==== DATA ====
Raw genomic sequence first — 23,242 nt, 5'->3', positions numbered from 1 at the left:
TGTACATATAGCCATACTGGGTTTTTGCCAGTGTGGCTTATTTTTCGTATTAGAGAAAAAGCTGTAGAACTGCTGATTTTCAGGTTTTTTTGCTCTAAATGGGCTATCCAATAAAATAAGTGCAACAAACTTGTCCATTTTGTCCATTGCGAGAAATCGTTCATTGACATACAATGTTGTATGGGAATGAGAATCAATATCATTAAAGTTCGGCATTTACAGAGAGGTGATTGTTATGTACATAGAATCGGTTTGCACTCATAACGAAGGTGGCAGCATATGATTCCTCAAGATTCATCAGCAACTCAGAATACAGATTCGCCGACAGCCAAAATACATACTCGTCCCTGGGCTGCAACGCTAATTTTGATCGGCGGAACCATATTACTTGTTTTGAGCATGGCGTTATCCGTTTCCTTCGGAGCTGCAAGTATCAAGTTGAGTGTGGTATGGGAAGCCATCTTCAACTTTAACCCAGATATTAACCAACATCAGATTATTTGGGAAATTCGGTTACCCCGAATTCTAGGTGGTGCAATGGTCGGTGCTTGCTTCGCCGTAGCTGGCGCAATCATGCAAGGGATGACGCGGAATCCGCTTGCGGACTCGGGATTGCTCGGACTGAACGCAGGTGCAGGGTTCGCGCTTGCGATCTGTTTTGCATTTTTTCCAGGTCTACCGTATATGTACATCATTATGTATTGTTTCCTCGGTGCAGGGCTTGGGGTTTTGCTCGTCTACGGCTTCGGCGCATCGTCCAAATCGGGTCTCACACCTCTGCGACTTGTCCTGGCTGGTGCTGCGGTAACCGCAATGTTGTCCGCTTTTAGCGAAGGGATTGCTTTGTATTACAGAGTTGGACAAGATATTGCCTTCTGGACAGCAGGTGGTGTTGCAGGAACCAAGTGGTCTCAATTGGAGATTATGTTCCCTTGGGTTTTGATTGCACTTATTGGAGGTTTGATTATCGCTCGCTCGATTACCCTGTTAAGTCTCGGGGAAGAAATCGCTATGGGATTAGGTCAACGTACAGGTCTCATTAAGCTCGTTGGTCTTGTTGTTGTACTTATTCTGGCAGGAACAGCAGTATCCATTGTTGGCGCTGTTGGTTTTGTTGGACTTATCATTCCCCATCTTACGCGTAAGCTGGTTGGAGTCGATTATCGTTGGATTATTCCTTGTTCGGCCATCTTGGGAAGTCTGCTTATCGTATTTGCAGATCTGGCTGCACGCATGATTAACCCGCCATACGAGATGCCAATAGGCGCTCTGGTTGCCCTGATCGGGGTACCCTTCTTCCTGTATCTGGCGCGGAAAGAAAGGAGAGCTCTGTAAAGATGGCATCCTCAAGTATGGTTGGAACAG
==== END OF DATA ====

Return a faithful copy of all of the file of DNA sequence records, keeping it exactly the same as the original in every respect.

Raw genomic sequence first — 23,242 nt, 5'->3', positions numbered from 1 at the left:
TGTACATATAGCCATACTGGGTTTTTGCCAGTGTGGCTTATTTTTCGTATTAGAGAAAAAGCTGTAGAACTGCTGATTTTCAGGTTTTTTTGCTCTAAATGGGCTATCCAATAAAATAAGTGCAACAAACTTGTCCATTTTGTCCATTGCGAGAAATCGTTCATTGACATACAATGTTGTATGGGAATGAGAATCAATATCATTAAAGTTCGGCATTTACAGAGAGGTGATTGTTATGTACATAGAATCGGTTTGCACTCATAACGAAGGTGGCAGCATATGATTCCTCAAGATTCATCAGCAACTCAGAATACAGATTCGCCGACAGCCAAAATACATACTCGTCCCTGGGCTGCAACGCTAATTTTGATCGGCGGAACCATATTACTTGTTTTGAGCATGGCGTTATCCGTTTCCTTCGGAGCTGCAAGTATCAAGTTGAGTGTGGTATGGGAAGCCATCTTCAACTTTAACCCAGATATTAACCAACATCAGATTATTTGGGAAATTCGGTTACCCCGAATTCTAGGTGGTGCAATGGTCGGTGCTTGCTTCGCCGTAGCTGGCGCAATCATGCAAGGGATGACGCGGAATCCGCTTGCGGACTCGGGATTGCTCGGACTGAACGCAGGTGCAGGGTTCGCGCTTGCGATCTGTTTTGCATTTTTTCCAGGTCTACCGTATATGTACATCATTATGTATTGTTTCCTCGGTGCAGGGCTTGGGGTTTTGCTCGTCTACGGCTTCGGCGCATCGTCCAAATCGGGTCTCACACCTCTGCGACTTGTCCTGGCTGGTGCTGCGGTAACCGCAATGTTGTCCGCTTTTAGCGAAGGGATTGCTTTGTATTACAGAGTTGGACAAGATATTGCCTTCTGGACAGCAGGTGGTGTTGCAGGAACCAAGTGGTCTCAATTGGAGATTATGTTCCCTTGGGTTTTGATTGCACTTATTGGAGGTTTGATTATCGCTCGCTCGATTACCCTGTTAAGTCTCGGGGAAGAAATCGCTATGGGATTAGGTCAACGTACAGGTCTCATTAAGCTCGTTGGTCTTGTTGTTGTACTTATTCTGGCAGGAACAGCAGTATCCATTGTTGGCGCTGTTGGTTTTGTTGGACTTATCATTCCCCATCTTACGCGTAAGCTGGTTGGAGTCGATTATCGTTGGATTATTCCTTGTTCGGCCATCTTGGGAAGTCTGCTTATCGTATTTGCAGATCTGGCTGCACGCATGATTAACCCGCCATACGAGATGCCAATAGGCGCTCTGGTTGCCCTGATCGGGGTACCCTTCTTCCTGTATCTGGCGCGGAAAGAAAGGAGAGCTCTGTAAAGATGGCATCCTCAAGTATGGTTGGAACAG